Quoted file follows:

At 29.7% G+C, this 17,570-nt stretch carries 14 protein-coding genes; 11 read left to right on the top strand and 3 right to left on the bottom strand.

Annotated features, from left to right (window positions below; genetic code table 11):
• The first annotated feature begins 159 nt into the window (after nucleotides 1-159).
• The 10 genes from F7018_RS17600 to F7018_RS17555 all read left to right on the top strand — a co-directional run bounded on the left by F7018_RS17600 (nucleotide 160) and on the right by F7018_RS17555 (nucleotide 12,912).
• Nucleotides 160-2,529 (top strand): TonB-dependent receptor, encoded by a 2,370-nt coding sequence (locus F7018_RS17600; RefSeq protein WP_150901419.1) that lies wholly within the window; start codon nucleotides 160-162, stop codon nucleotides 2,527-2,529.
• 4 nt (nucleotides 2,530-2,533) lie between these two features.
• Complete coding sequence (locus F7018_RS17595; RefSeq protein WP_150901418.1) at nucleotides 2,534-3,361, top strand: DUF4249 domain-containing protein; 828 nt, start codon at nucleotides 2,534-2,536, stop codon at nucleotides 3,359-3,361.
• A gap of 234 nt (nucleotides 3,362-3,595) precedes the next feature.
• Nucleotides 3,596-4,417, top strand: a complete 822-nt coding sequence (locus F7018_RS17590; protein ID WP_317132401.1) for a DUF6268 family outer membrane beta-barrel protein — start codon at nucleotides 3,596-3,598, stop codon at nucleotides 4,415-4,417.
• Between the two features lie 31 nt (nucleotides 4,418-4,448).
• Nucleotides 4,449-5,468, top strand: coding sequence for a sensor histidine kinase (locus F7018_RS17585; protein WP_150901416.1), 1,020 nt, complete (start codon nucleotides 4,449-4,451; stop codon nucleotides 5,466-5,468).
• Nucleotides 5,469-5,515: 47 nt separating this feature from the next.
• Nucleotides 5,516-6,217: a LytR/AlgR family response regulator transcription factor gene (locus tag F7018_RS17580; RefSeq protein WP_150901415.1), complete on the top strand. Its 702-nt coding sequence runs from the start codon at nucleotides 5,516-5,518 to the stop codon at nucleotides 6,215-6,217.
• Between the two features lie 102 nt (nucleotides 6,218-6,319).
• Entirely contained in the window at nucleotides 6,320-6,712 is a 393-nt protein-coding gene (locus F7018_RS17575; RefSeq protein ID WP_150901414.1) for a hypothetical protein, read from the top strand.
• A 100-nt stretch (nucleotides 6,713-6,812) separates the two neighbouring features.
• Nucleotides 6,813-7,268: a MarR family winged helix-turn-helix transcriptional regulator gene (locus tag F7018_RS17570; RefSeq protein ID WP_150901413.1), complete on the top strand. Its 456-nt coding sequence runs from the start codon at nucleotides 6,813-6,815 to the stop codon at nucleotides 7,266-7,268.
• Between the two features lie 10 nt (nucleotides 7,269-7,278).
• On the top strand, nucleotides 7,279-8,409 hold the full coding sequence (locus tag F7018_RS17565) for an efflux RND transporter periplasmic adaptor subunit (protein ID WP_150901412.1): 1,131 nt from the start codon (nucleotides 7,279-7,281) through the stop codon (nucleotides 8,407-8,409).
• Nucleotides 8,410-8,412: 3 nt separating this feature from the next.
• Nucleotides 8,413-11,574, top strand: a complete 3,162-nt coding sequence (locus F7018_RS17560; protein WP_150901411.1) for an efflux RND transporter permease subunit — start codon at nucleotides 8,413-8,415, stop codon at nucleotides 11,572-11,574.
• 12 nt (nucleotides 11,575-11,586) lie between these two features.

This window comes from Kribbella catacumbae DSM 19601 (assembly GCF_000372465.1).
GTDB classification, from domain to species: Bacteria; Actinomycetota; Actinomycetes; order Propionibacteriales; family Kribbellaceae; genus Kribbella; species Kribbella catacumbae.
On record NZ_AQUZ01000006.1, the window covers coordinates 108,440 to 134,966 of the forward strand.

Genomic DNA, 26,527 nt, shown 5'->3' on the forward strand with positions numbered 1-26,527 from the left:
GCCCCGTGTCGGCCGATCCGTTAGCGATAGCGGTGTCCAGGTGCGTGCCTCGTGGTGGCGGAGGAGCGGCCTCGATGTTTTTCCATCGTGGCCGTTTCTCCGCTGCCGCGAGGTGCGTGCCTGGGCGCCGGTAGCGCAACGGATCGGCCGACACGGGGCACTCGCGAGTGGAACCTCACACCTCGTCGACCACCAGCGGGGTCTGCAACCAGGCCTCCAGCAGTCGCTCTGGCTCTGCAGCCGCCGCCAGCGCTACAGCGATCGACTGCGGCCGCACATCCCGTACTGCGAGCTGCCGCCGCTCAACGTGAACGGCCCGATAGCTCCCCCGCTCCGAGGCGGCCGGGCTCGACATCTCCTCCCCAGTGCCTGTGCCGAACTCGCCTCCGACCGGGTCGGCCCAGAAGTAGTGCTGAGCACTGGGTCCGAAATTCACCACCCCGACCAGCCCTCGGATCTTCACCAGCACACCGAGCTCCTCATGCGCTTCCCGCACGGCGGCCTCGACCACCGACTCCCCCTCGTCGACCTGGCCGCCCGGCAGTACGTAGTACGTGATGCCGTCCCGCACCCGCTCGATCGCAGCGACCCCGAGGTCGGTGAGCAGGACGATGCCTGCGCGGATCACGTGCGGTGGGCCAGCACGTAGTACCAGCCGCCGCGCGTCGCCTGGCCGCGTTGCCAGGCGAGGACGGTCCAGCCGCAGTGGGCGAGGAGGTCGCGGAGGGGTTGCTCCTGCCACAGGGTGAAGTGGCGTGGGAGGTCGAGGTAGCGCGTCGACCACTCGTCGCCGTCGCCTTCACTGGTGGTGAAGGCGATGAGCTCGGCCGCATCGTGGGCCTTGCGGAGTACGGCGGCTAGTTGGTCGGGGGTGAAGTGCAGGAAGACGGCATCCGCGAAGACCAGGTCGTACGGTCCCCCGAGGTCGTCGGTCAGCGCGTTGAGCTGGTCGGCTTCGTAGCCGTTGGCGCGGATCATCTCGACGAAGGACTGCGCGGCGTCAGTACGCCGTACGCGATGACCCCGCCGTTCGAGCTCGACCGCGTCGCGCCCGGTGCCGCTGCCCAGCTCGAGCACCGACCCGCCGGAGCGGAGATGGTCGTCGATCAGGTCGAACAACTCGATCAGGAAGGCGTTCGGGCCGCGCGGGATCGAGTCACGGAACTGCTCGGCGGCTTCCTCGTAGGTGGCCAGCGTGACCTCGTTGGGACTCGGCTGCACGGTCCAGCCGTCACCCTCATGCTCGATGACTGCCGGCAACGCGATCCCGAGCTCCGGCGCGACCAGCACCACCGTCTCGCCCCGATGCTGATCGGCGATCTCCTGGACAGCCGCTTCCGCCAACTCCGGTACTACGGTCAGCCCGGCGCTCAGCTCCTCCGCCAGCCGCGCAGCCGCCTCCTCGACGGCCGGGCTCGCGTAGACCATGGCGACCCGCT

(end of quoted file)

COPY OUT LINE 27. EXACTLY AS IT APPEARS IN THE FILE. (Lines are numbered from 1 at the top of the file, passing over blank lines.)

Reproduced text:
GCCCCGTGTCGGCCGATCCGTTAGCGATAGCGGTGTCCAGGTGCGTGCCTCGTGGTGGCGGAGGAGCGGCCTCGATGTTTTTCCATCGTGGCCGTTTCTCCGCTGCCGCGAGGTGCGTGCCTGGGCGCCGGTAGCGCAACGGATCGGCCGACACGGGGCACTCGCGAGTGGAACCTCACACCTCGTCGACCACCAGCGGGGTCTGCAACCAGGCCTCCAGCAGTCGCTCTGGCTCTGCAGCCGCCGCCAGCGCTACAGCGATCGACTGCGGCCGCACATCCCGTACTGCGAGCTGCCGCCGCTCAACGTGAACGGCCCGATAGCTCCCCCGCTCCGAGGCGGCCGGGCTCGACATCTCCTCCCCAGTGCCTGTGCCGAACTCGCCTCCGACCGGGTCGGCCCAGAAGTAGTGCTGAGCACTGGGTCCGAAATTCACCACCCCGACCAGCCCTCGGATCTTCACCAGCACACCGAGCTCCTCATGCGCTTCCCGCACGGCGGCCTCGACCACCGACTCCCCCTCGTCGACCTGGCCGCCCGGCAGTACGTAGTACGTGATGCCGTCCCGCACCCGCTCGATCGCAGCGACCCCGAGGTCGGTGAGCAGGACGATGCCTGCGCGGATCACGTGCGGTGGGCCAGCACGTAGTACCAGCCGCCGCGCGTCGCCTGGCCGCGTTGCCAGGCGAGGACGGTCCAGCCGCAGTGGGCGAGGAGGTCGCGGAGGGGTTGCTCCTGCCACAGGGTGAAGTGGCGTGGGAGGTCGAGGTAGCGCGTCGACCACTCGTCGCCGTCGCCTTCACTGGTGGTGAAGGCGATGAGCTCGGCCGCATCGTGGGCCTTGCGGAGTACGGCGGCTAGTTGGTCGGGGGTGAAGTGCAGGAAGACGGCATCCGCGAAGACCAGGTCGTACGGTCCCCCGAGGTCGTCGGTCAGCGCGTTGAGCTGGTCGGCTTCGTAGCCGTTGGCGCGGATCATCTCGACGAAGGACTGCGCGGCGTCAGTACGCCGTACGCGATGACCCCGCCGTTCGAGCTCGACCGCGTCGCGCCCGGTGCCGCTGCCCAGCTCGAGCACCGACCCGCCGGAGCGGAGATGGTCGTCGATCAGGTCGAACAACTCGATCAGGAAGGCGTTCGGGCCGCGCGGGATCGAGTCACGGAACTGCTCGGCGGCTTCCTCGTAGGTGGCCAGCGTGACCTCGTTGGGACTCGGCTGCACGGTCCAGCCGTCACCCTCATGCTCGATGACTGCCGGCAACGCGATCCCGAGCTCCGGCGCGACCAGCACCACCGTCTCGCCCCGATGCTGATCGGCGATCTCCTGGACAGCCGCTTCCGCCAACTCCGGTACTACGGTCAGCCCGGCGCTCAGCTCCTCCGCCAGCCGCGCAGCCGCCTCCTCGACGGCCGGGCTCGCGTAGACCATGGCGACCCGCT